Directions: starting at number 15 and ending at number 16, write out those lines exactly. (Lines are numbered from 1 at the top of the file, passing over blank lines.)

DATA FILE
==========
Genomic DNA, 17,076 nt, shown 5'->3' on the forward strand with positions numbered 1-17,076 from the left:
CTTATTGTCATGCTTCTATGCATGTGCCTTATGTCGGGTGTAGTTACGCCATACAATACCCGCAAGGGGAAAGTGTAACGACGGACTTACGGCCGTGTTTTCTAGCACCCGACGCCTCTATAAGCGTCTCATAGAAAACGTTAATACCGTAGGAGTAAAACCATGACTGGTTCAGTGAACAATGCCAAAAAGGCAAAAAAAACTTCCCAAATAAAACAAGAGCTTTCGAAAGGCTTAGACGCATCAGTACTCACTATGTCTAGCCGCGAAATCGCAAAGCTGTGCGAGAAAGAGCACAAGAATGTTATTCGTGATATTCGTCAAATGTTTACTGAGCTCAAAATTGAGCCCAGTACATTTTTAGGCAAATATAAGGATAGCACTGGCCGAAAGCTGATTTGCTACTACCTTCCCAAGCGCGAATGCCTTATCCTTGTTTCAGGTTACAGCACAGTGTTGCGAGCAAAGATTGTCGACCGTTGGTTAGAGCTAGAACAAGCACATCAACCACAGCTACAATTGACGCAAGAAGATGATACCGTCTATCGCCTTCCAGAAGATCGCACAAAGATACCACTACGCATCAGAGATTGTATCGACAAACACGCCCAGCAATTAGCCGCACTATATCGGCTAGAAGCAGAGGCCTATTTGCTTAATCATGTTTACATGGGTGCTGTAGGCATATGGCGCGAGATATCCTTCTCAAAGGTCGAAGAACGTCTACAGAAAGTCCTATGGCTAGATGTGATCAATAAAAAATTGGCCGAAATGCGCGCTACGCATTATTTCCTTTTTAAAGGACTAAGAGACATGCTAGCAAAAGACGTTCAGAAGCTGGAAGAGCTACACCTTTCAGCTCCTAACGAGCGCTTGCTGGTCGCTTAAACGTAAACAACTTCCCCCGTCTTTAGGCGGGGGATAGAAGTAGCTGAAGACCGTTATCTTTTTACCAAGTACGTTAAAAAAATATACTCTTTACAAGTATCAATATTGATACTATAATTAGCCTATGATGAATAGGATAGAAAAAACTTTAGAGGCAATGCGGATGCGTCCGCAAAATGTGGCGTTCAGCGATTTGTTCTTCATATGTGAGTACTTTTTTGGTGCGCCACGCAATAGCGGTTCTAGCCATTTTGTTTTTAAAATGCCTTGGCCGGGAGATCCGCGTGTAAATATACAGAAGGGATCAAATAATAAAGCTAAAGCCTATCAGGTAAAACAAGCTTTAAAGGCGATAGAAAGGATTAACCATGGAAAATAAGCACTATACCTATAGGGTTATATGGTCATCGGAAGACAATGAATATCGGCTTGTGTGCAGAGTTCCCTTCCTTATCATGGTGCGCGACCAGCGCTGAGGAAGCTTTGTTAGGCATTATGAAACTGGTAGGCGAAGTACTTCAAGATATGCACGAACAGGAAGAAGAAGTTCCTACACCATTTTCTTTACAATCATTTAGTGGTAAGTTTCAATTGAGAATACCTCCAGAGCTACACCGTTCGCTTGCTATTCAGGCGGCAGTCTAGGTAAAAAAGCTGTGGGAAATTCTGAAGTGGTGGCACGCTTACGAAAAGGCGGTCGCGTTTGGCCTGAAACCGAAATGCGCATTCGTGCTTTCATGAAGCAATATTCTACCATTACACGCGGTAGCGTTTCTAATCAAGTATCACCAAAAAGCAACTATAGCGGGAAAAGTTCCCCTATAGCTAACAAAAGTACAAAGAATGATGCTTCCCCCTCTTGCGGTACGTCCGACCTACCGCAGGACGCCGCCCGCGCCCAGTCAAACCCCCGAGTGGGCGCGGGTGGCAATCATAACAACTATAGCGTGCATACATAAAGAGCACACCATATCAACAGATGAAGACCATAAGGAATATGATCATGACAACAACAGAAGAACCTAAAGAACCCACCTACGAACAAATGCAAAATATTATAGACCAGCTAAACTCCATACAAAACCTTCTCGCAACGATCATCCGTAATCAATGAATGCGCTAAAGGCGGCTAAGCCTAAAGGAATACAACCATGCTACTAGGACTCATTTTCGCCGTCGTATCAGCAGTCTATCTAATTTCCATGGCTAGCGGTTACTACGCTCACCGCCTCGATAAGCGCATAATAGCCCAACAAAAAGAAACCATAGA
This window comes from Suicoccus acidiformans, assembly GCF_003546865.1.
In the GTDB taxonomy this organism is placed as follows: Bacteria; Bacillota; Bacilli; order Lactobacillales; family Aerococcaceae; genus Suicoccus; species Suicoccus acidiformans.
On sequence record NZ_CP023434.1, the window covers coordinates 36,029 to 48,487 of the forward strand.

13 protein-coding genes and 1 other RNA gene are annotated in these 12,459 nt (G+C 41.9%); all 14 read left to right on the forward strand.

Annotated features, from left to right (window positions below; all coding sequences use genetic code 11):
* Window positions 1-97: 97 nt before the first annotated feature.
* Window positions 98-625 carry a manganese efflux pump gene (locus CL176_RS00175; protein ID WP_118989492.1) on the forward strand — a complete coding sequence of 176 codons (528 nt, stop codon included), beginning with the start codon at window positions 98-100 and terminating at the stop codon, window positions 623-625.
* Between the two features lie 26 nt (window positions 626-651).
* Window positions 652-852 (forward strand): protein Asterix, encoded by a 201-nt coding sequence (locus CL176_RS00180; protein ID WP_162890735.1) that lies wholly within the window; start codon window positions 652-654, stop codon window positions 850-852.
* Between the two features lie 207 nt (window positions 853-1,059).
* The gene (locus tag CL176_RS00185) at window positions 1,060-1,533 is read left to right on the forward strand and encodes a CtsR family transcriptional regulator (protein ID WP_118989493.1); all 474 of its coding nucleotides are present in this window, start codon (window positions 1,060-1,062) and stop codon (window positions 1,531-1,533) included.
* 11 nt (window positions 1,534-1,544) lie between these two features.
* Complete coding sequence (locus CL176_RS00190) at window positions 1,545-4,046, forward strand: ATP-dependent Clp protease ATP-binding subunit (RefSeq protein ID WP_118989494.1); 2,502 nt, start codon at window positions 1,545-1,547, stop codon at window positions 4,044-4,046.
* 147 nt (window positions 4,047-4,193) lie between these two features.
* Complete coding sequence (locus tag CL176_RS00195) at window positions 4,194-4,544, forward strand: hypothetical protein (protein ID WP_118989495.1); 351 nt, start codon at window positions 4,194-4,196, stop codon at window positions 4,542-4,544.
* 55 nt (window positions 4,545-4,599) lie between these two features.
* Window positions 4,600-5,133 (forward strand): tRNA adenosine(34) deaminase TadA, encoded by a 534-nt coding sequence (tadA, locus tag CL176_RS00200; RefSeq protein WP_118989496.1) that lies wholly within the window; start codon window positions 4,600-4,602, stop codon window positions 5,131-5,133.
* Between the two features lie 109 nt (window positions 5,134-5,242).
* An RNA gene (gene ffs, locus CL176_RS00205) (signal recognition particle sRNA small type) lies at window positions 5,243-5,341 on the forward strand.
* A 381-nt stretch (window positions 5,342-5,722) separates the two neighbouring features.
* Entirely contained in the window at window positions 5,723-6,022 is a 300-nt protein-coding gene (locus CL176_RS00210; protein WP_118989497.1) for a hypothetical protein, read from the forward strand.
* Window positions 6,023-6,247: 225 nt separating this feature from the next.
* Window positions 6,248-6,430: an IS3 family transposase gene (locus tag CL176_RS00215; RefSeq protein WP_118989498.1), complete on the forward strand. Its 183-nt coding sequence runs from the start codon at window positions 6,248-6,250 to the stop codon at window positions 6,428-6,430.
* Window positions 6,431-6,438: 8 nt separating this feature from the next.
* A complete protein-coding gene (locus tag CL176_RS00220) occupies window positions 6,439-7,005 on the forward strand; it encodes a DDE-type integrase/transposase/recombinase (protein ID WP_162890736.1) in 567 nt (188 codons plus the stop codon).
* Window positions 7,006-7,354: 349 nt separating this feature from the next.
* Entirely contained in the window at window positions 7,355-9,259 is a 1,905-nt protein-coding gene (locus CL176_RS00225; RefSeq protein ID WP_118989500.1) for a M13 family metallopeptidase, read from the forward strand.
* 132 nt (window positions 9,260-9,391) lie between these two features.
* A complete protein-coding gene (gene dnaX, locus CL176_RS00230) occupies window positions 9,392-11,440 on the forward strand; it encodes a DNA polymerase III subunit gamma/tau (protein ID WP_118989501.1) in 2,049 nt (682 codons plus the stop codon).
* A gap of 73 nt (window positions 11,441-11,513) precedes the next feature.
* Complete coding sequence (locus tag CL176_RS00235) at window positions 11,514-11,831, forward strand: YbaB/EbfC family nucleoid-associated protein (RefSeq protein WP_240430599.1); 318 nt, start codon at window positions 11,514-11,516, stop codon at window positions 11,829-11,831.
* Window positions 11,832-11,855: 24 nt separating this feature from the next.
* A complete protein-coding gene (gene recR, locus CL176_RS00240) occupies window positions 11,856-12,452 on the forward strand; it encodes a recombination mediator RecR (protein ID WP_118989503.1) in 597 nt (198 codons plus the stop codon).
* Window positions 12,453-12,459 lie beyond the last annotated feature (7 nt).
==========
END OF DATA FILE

* Complete coding sequence (locus CL176_RS00190) at window positions 1,545-4,046, forward strand: ATP-dependent Clp protease ATP-binding subunit (RefSeq protein ID WP_118989494.1); 2,502 nt, start codon at window positions 1,545-1,547, stop codon at window positions 4,044-4,046.
* 147 nt (window positions 4,047-4,193) lie between these two features.